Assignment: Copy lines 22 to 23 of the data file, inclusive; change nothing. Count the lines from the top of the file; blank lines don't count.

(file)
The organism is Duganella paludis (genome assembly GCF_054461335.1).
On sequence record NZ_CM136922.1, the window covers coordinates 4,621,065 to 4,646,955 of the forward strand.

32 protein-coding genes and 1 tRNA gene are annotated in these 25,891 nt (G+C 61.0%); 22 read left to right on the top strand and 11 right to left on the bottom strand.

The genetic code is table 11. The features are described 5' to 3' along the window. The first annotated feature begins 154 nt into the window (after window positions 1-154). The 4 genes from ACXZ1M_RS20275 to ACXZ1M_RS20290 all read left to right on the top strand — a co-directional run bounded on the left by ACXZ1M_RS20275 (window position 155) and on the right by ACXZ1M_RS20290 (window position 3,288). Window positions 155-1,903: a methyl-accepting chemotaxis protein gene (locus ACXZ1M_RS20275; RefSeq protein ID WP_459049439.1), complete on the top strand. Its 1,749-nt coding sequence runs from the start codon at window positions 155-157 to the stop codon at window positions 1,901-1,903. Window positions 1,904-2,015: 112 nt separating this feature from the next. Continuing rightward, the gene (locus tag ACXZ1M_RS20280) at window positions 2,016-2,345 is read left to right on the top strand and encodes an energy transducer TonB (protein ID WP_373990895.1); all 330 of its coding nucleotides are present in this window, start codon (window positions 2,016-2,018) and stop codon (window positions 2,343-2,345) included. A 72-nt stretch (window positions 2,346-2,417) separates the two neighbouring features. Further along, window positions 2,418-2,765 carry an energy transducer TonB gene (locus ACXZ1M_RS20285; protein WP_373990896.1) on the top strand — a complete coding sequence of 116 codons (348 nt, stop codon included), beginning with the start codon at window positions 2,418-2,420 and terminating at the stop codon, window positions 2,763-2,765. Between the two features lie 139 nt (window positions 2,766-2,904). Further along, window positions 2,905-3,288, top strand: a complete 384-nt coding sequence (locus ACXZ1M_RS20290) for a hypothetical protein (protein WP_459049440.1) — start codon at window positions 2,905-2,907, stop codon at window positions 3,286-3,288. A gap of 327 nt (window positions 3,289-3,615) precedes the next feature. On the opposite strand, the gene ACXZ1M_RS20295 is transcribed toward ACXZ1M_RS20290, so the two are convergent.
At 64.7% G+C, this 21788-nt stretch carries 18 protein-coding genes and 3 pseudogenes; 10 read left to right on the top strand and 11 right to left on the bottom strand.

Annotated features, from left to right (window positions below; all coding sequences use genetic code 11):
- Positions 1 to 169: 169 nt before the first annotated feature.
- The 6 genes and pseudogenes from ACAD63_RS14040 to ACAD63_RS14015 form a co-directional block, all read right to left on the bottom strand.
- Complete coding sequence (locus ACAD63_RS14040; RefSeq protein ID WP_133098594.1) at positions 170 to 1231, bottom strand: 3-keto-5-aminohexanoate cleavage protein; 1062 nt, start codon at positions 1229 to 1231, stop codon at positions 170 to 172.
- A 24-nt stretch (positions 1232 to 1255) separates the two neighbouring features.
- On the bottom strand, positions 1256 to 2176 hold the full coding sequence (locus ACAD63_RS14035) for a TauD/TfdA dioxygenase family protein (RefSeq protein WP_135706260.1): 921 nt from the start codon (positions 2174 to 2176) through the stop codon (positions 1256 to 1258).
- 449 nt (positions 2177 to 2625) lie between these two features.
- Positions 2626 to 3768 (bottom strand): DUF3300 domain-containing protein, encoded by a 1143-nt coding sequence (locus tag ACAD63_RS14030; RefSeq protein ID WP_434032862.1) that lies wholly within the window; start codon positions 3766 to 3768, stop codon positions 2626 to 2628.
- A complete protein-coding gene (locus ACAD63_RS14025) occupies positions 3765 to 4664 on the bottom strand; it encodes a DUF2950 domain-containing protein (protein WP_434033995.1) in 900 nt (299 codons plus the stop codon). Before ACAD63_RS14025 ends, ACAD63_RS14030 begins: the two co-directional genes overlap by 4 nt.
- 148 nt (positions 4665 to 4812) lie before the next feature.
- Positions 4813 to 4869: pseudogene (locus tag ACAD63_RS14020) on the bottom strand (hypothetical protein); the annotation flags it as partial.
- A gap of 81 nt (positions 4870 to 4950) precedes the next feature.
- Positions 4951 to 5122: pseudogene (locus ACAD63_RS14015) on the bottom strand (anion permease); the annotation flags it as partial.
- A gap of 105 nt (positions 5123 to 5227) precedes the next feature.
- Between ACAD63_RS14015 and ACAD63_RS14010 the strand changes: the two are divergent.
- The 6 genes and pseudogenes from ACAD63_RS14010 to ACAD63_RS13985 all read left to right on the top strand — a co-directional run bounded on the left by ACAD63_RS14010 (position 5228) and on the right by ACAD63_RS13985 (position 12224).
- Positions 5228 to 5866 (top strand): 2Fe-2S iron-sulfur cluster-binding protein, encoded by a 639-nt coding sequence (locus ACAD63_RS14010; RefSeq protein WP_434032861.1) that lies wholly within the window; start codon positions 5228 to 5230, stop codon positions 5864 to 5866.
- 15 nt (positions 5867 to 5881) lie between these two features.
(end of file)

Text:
- Positions 5228 to 5866 (top strand): 2Fe-2S iron-sulfur cluster-binding protein, encoded by a 639-nt coding sequence (locus ACAD63_RS14010; RefSeq protein WP_434032861.1) that lies wholly within the window; start codon positions 5228 to 5230, stop codon positions 5864 to 5866.
- 15 nt (positions 5867 to 5881) lie between these two features.